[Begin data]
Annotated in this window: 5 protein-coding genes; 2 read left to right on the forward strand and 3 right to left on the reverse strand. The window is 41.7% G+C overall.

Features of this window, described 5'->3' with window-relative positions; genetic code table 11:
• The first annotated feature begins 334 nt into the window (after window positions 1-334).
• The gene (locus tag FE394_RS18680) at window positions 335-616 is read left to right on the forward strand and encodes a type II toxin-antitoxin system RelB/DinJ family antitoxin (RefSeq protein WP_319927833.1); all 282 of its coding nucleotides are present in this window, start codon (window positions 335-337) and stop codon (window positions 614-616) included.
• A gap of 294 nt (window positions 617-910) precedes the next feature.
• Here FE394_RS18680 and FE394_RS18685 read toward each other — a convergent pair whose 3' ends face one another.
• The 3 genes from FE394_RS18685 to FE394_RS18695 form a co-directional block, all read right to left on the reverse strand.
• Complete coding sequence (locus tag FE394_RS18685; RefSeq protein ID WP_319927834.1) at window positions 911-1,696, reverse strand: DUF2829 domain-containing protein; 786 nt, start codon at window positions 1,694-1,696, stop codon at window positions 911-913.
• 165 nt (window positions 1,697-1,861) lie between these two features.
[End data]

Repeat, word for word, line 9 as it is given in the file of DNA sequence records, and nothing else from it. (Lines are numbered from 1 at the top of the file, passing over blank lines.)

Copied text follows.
• 165 nt (window positions 1,697-1,861) lie between these two features.